She suggests breaking up leftover Christmas pudding into chunks, then stirring them into softened vanilla ice-cream and freezing the mix.
“Bring to a simmer 50 per cent cream and stir in 50 per cent plain chocolate,” she says.
“Then dollop your sauce hot over your festive, frozen ice-cream and place a cherry on top.”
If you are still not sure what to do with your leftovers, our chefs have made it simple to reuse them thanks to their easy-to-follow Christmas leftover recipes/
The Flexible Chef’s turkey salad with maple pecan vinaigrette
For the salad:
Mixed greens of your choice
Dried cherries or cranberries
Pecans or any nuts
Leftover turkey, cubed
For the dressing:
1/2 cup extra-virgin olive oil
6 tbsp white wine vinegar
3 tsp Dijon mustard
2 tsp maple syrup
2 cloves garlic
1 handful pecans
Salt and pepper, to taste
In a large serving bowl, toss the salad ingredients together. Set aside.
In a speed blender, add all dressing ingredients and blend on high until thoroughly combined. Taste and adjust quantities to suit your taste.
Dress salad and add a generous handful of crispy onions on top.
[video of her making this recipe: https://youtu.be/fB-uCrgoUbk]
Relish Kitchen’s turkey croquettes
(Recipe by Antonio Oviedo, executive chef, Relish Kitchen)
2 tbsp olive oil, plus extra oil for deep-frying
4 tbsp butter
3 tbsp flour
1 1/2 cups whole milk (heated with a grating of nutmeg, a pinch of cinnamon and white pepper)
150g (5.3 ounces) turkey leftovers, finely chopped
50g dried cranberries, finely chopped
2 eggs (whisked)
2 tbsp breadcrumbs (dried)
Lightly oil a shallow 8-inch (20 centimetre) square dish. In a saucepan, heat the 2 tbsp of oil and the butter over medium heat. When the butter has melted, add the flour and, using a wooden spoon or whisk, mix well. Continue to stir or whisk for about two minutes, or until the flour is well blended.
Add half a cup of the milk and increase the heat to medium-high. Bring the mixture to a boil and add the remaining cup of milk. Cook, stirring constantly with a spoon or whisk, for about five minutes, or until the mixture begins to thicken.
Decrease the heat to medium and cook, stirring constantly to prevent lumps from forming, for about 10 minutes, or until thickened. Add the turkey and cranberries, then stir.
Cook for one minute longer and then pour the contents of the pan into the prepared dish. Spread the mixture evenly.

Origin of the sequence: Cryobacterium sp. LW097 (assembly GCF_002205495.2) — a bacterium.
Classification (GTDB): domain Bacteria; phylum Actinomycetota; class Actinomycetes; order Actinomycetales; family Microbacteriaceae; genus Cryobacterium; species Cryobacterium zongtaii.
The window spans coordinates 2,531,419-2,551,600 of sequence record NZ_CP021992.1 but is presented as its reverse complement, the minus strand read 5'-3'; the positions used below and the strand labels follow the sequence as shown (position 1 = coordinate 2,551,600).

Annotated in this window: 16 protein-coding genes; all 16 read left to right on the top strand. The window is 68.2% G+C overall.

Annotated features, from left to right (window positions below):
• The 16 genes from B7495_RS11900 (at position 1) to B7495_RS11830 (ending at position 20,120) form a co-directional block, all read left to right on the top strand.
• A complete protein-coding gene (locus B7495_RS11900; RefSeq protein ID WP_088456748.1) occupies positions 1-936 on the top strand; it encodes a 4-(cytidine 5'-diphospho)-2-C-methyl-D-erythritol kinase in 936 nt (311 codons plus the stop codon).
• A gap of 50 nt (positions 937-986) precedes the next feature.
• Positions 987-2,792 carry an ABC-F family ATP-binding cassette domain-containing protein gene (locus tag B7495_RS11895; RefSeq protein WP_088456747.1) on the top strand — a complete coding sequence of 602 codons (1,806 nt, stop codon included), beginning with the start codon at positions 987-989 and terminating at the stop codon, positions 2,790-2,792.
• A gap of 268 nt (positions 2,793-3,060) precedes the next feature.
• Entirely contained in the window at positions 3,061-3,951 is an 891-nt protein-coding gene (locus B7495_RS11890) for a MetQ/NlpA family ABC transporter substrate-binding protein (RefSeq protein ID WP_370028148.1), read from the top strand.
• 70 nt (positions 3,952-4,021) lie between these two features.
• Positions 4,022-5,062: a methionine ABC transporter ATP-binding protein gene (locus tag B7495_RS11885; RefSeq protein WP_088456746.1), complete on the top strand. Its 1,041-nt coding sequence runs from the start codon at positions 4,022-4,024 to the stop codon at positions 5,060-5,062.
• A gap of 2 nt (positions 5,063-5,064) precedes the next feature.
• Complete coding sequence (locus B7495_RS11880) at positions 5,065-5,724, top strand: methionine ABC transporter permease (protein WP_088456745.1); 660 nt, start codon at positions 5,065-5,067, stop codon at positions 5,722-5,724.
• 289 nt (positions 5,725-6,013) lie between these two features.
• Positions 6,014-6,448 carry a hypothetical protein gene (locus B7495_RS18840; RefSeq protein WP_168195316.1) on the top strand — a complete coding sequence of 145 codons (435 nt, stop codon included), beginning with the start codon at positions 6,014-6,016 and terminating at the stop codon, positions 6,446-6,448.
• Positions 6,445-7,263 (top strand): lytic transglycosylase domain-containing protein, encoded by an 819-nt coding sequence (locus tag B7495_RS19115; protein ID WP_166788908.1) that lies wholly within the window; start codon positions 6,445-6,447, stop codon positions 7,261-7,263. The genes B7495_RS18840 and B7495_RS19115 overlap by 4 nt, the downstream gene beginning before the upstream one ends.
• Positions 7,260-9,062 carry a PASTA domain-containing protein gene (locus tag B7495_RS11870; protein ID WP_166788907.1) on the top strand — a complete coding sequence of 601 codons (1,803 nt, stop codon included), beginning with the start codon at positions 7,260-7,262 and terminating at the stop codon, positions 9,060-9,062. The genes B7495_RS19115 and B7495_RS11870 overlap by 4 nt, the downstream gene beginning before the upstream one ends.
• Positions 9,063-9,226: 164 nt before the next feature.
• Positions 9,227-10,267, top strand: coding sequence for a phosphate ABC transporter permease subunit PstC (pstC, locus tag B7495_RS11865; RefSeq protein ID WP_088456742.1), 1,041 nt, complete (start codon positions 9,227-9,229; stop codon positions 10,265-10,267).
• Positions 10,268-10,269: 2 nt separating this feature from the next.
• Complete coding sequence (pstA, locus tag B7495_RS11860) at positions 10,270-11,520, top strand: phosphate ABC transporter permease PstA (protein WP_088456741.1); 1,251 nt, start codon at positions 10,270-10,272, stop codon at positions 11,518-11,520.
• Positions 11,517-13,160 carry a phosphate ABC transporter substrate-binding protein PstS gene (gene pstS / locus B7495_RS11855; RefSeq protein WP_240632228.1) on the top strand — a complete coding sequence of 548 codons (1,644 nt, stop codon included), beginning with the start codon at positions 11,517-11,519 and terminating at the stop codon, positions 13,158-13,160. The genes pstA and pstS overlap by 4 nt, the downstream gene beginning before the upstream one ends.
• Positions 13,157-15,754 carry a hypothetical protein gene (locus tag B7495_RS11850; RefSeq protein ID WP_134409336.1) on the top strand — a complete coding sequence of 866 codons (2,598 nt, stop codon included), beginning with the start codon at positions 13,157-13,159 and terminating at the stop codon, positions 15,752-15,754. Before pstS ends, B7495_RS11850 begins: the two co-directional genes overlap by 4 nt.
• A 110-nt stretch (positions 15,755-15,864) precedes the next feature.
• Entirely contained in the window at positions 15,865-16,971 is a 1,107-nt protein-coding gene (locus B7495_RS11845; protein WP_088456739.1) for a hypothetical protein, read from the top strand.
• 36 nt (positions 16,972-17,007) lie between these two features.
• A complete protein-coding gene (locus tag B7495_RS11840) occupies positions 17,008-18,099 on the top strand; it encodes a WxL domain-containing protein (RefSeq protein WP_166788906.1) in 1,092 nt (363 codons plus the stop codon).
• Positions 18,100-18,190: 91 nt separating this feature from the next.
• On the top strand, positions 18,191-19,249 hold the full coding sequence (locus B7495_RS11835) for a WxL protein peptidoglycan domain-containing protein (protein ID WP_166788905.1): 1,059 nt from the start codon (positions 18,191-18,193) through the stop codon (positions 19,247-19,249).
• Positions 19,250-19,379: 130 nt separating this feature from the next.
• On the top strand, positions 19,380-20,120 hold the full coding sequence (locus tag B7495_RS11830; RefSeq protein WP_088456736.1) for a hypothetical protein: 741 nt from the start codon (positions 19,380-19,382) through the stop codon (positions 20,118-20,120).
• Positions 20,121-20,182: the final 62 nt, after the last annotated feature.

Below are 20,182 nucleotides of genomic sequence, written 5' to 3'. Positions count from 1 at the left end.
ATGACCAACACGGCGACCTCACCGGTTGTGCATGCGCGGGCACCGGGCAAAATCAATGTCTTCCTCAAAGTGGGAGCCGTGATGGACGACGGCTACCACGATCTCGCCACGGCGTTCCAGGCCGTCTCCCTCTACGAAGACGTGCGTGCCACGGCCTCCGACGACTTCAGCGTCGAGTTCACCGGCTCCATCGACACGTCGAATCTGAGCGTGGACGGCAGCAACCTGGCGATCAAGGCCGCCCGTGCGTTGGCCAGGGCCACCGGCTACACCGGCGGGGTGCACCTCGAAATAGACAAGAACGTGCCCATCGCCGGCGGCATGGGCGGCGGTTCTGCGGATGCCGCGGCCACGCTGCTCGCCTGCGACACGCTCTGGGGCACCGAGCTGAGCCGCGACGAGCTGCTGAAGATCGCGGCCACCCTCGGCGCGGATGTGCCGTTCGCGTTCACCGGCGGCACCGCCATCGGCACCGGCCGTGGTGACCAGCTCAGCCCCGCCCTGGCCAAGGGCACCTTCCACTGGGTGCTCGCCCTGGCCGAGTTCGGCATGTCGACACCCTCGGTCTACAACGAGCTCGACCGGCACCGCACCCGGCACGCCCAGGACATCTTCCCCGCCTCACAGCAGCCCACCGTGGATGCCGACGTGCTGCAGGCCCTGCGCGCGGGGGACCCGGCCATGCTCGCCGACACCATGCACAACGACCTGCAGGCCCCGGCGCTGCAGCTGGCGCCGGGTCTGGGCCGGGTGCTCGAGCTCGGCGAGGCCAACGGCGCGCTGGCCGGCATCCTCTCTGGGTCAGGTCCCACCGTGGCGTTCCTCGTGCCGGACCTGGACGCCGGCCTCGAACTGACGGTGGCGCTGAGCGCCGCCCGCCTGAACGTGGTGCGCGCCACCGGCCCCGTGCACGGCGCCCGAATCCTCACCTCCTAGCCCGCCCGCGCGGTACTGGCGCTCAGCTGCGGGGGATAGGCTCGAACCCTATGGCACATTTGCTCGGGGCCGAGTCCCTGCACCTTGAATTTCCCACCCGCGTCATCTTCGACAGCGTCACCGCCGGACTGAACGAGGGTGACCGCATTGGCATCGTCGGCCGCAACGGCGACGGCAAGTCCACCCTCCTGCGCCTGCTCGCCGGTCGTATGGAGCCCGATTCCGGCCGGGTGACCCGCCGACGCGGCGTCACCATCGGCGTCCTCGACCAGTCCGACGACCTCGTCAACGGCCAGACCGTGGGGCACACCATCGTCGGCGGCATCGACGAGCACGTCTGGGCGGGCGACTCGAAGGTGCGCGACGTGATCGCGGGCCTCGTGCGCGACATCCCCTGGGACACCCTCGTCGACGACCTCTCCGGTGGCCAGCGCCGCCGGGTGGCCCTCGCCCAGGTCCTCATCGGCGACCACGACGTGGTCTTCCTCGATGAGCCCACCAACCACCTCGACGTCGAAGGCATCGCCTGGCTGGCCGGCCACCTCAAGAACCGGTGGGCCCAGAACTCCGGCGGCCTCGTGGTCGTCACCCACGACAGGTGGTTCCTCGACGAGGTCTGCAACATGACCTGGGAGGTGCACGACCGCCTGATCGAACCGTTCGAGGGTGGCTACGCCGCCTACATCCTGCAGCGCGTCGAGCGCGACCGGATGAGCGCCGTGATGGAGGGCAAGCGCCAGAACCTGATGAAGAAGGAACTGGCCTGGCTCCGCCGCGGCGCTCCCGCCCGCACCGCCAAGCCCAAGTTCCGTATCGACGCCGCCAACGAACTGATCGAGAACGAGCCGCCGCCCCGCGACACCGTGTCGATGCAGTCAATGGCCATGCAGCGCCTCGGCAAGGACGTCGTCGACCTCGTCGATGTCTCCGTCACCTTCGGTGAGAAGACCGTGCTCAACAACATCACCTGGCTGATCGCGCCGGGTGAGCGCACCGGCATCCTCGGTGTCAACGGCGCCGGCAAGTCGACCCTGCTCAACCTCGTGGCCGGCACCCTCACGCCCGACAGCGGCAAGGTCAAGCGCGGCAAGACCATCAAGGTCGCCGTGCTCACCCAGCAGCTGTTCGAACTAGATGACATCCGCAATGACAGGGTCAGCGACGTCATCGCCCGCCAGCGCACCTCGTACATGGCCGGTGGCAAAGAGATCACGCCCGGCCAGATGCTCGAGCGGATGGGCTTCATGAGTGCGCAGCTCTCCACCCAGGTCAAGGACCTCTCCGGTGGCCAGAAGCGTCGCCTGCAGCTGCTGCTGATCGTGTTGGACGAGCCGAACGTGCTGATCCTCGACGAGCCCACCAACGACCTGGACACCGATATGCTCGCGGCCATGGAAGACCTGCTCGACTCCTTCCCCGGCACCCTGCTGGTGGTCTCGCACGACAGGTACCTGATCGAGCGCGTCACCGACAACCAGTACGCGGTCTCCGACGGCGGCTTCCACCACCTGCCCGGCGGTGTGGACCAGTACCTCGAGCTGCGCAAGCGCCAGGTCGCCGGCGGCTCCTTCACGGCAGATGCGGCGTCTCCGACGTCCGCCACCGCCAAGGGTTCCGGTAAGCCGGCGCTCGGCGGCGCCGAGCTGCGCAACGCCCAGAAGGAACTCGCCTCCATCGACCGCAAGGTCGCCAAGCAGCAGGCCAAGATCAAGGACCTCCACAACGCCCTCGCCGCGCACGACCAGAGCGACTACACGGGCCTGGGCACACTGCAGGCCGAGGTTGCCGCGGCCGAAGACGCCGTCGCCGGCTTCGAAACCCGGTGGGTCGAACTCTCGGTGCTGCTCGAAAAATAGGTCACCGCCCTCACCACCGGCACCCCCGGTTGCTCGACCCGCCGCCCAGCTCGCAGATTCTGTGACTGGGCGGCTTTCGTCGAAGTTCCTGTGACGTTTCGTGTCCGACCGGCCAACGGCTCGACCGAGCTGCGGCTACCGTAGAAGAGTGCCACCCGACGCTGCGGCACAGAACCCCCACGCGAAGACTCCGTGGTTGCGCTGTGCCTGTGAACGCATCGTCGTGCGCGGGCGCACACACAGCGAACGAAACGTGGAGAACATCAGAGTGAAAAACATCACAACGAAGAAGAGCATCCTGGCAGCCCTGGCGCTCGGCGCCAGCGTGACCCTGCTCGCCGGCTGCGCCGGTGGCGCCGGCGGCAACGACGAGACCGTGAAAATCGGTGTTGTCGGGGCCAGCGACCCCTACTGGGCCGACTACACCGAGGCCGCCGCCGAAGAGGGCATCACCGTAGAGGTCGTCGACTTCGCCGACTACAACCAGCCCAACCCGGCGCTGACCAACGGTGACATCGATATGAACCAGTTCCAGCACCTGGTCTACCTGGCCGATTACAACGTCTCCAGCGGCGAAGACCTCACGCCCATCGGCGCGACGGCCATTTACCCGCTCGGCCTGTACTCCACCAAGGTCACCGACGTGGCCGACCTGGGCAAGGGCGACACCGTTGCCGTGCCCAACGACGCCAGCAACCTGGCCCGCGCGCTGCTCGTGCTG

Let it cool down for a bit and then cover and refrigerate for at least two hours, but preferably overnight to allow the mixture to set.
Spread the breadcrumbs on a dinner plate. With two spoons, shape the turkey mixture into walnut-sized croquettes. Roll each croquette in the breadcrumbs, shake off any excess crumbs and then dip into the beaten egg.
Lift each croquette from the egg and roll it again in the breadcrumbs, coating it evenly. Lay the croquettes in a single layer on a platter. Refrigerate for 30 minutes before frying. Pour the oil to a depth of about 2 inches into a wide, deep, heavy pot and heat over high heat.
When the oil is almost smoking, slip five or six croquettes into the oil, pressing on them gently with a slotted spoon to submerge them, and fry, turning them gently, for about two minutes, or until they are golden on all sides.
Using the slotted spoon, lift out the croquettes, holding them briefly over the pot to allow the excess oil to drain, and transfer to an oven proof platter lined with paper towels to drain further.
Keep the croquettes warm in a low-heat oven.
Fry the rest of the croquettes in the same way. Always make sure the oil is very hot before adding more croquettes.
When all the croquettes are fried, arrange on a platter and serve immediately.
Keith Hooker’s turkey bubble and squeak
100g pigs in blankets (sausages wrapped in bacon)
500g roast potatoes
1 beaten egg
2 diced shallots
50g flat-leaf parsley, finely chopped
Sweat shallots in butter for five minutes or until soft.
Roughly chop up all the leftovers and mix with the shallot and parsley.
Add the beaten egg and season with salt and pepper, then shape in to burger-shaped patties and refrigerate for one hour to firm up.
Pan fry over a medium heat in vegetable oil until golden then finish in oven to make sure the inside is piping hot. Serve with cranberry sauce.